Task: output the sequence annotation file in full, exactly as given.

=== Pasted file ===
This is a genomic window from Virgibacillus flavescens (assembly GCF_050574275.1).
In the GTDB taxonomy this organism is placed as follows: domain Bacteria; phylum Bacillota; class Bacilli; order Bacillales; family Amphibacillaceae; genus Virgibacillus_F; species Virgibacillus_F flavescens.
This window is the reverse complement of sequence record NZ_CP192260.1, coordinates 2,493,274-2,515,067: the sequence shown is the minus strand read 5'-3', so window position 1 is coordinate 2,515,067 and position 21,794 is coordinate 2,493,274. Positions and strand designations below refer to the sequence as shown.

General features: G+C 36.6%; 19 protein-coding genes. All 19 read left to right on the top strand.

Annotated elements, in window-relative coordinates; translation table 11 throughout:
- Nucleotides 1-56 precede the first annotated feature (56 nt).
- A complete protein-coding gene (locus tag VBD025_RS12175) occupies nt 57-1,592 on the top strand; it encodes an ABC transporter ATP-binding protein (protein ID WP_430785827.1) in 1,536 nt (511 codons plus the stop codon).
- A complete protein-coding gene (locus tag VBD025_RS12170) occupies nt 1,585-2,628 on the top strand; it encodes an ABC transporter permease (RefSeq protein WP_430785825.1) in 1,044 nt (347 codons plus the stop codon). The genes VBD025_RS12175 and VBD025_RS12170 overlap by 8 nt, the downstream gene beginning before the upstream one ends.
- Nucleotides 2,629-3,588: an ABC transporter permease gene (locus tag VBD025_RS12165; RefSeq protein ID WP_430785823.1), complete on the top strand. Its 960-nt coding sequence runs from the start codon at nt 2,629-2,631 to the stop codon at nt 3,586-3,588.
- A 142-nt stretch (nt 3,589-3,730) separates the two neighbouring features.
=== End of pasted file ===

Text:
This is a genomic window from Virgibacillus flavescens (assembly GCF_050574275.1).
In the GTDB taxonomy this organism is placed as follows: domain Bacteria; phylum Bacillota; class Bacilli; order Bacillales; family Amphibacillaceae; genus Virgibacillus_F; species Virgibacillus_F flavescens.
This window is the reverse complement of sequence record NZ_CP192260.1, coordinates 2,493,274-2,515,067: the sequence shown is the minus strand read 5'-3', so window position 1 is coordinate 2,515,067 and position 21,794 is coordinate 2,493,274. Positions and strand designations below refer to the sequence as shown.

General features: G+C 36.6%; 19 protein-coding genes. All 19 read left to right on the top strand.

Annotated elements, in window-relative coordinates; translation table 11 throughout:
- Nucleotides 1-56 precede the first annotated feature (56 nt).
- A complete protein-coding gene (locus tag VBD025_RS12175) occupies nt 57-1,592 on the top strand; it encodes an ABC transporter ATP-binding protein (protein ID WP_430785827.1) in 1,536 nt (511 codons plus the stop codon).
- A complete protein-coding gene (locus tag VBD025_RS12170) occupies nt 1,585-2,628 on the top strand; it encodes an ABC transporter permease (RefSeq protein WP_430785825.1) in 1,044 nt (347 codons plus the stop codon). The genes VBD025_RS12175 and VBD025_RS12170 overlap by 8 nt, the downstream gene beginning before the upstream one ends.
- Nucleotides 2,629-3,588: an ABC transporter permease gene (locus tag VBD025_RS12165; RefSeq protein ID WP_430785823.1), complete on the top strand. Its 960-nt coding sequence runs from the start codon at nt 2,629-2,631 to the stop codon at nt 3,586-3,588.
- A 142-nt stretch (nt 3,589-3,730) separates the two neighbouring features.